Every other Thursday on the blog, we dig into the archives from Film Independent Education and examine, in detail, one film’s production journey. Our hope is that filmmakers will take lessons from these stories to apply to their own projects. Good luck!
This week, a group of Syrian rebels–who call themselves “Raqqa is Being Slaughtered Silently”–risk their lives to document the atrocities committed by ISIS in their homeland.
Type: Documentary Feature
Director, Producer: Matthew Heineman
Co-Producers: Juan Camilo Cruz, Matthew Hamachek, Joedan Okun, Maya Seidler
Executive Producers: Alex Gibney, Molly Thompson, Maiken Baird, David Fialkow, Elaine Frontain Bryant, Stacey Offman, Robert Sharenow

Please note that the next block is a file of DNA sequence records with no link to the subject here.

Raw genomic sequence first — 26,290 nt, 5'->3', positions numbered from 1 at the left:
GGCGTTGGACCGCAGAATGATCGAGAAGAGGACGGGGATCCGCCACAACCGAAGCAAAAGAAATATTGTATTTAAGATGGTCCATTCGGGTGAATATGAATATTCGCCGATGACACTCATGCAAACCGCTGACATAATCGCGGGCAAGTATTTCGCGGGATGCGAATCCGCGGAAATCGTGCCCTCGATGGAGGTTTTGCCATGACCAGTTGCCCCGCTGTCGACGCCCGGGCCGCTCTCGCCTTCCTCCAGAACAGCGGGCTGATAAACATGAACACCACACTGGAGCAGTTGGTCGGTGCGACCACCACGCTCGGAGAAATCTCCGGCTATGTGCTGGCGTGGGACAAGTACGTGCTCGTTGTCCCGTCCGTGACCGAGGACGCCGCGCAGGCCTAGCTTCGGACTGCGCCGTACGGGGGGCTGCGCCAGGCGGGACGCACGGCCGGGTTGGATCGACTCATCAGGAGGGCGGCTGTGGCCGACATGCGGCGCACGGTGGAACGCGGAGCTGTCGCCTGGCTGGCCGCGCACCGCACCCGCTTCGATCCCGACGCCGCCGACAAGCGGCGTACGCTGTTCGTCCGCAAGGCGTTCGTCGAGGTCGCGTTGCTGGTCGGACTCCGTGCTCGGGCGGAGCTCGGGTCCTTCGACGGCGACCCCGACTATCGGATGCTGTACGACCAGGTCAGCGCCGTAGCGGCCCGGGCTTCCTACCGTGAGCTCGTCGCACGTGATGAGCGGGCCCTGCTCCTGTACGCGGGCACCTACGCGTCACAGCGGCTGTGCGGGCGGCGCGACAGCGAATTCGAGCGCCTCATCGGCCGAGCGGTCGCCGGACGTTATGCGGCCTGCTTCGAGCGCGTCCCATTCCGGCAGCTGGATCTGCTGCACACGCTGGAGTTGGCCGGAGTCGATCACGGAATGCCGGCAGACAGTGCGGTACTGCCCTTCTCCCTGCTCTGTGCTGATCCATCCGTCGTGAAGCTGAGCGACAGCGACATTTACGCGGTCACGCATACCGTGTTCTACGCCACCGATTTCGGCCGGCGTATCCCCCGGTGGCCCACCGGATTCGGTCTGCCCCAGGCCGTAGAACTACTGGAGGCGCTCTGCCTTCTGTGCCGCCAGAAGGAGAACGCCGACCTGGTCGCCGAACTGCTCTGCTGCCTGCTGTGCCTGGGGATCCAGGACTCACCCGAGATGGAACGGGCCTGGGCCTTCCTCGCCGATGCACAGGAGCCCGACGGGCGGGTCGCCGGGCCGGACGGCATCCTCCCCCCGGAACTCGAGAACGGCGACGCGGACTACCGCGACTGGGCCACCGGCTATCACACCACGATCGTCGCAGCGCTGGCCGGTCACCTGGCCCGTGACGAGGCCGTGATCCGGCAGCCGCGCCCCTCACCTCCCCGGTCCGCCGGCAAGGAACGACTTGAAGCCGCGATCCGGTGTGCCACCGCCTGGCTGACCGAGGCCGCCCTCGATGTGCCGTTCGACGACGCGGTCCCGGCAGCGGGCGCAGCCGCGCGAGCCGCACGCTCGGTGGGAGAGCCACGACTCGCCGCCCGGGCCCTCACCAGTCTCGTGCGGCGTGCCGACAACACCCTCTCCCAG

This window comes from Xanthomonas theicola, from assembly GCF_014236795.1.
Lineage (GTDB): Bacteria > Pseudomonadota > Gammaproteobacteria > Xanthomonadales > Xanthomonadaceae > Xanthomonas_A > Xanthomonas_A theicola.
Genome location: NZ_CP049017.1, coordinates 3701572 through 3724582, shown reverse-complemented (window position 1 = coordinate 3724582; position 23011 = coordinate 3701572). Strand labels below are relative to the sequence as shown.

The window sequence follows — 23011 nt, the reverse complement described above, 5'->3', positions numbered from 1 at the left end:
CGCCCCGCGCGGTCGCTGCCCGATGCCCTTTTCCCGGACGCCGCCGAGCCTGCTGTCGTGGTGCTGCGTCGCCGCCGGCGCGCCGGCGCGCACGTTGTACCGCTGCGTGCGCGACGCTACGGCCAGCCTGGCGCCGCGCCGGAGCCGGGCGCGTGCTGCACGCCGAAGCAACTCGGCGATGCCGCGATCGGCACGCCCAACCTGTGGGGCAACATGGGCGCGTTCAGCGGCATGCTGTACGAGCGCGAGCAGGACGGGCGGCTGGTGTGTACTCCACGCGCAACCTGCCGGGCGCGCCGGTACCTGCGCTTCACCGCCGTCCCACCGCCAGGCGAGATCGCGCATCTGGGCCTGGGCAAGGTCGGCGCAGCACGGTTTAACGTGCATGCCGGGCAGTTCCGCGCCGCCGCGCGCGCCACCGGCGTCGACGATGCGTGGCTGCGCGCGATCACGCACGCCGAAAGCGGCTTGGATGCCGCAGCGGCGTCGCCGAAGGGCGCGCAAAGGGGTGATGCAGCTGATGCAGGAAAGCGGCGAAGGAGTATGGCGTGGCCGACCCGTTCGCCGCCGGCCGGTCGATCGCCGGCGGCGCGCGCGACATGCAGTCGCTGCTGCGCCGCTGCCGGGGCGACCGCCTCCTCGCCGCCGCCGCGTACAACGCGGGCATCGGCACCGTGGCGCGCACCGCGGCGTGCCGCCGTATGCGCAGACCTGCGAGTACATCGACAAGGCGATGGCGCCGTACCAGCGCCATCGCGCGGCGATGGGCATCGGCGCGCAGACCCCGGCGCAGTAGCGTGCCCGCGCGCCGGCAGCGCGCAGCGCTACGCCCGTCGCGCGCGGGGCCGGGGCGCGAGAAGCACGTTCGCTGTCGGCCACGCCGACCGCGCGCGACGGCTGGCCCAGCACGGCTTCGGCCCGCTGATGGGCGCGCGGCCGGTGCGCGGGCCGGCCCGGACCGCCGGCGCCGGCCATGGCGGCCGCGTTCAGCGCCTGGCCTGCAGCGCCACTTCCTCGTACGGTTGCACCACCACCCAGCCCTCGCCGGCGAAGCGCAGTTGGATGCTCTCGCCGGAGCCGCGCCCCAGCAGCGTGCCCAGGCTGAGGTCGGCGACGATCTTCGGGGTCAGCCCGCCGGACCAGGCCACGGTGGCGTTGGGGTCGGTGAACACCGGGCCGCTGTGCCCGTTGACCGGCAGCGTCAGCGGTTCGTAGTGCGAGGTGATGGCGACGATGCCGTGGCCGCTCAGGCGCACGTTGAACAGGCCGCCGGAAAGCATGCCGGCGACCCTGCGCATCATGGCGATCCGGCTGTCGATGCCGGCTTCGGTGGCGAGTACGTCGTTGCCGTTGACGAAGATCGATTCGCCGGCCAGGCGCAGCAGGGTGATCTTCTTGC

Budget: Between $1-1.5 million
Financing: Grants, TV licensing, Private Equity
Production: November 2015–December 2016
Shooting Format: Canon EOS C300 Mark II
Screening Format: DCP
World Premiere: Sundance 2017
Distributor: IFC Films (US)
Awards: click here
DEVELOPMENT, FINANCING, PRODUCTION
Directed, produced and filmed by Oscar-nominated and Emmy-winning filmmaker Matthew Heineman, City of Ghosts is a singularly powerful cinematic experience that is sure to shake audiences to their core as it elevates the canon of one of the most talented documentary filmmakers working today. Captivating in its immediacy, City of Ghosts follows the journey of “Raqqa Is Being Slaughtered Silently”–a handful of anonymous activists who banded together after their homeland was taken over by ISIS in 2014.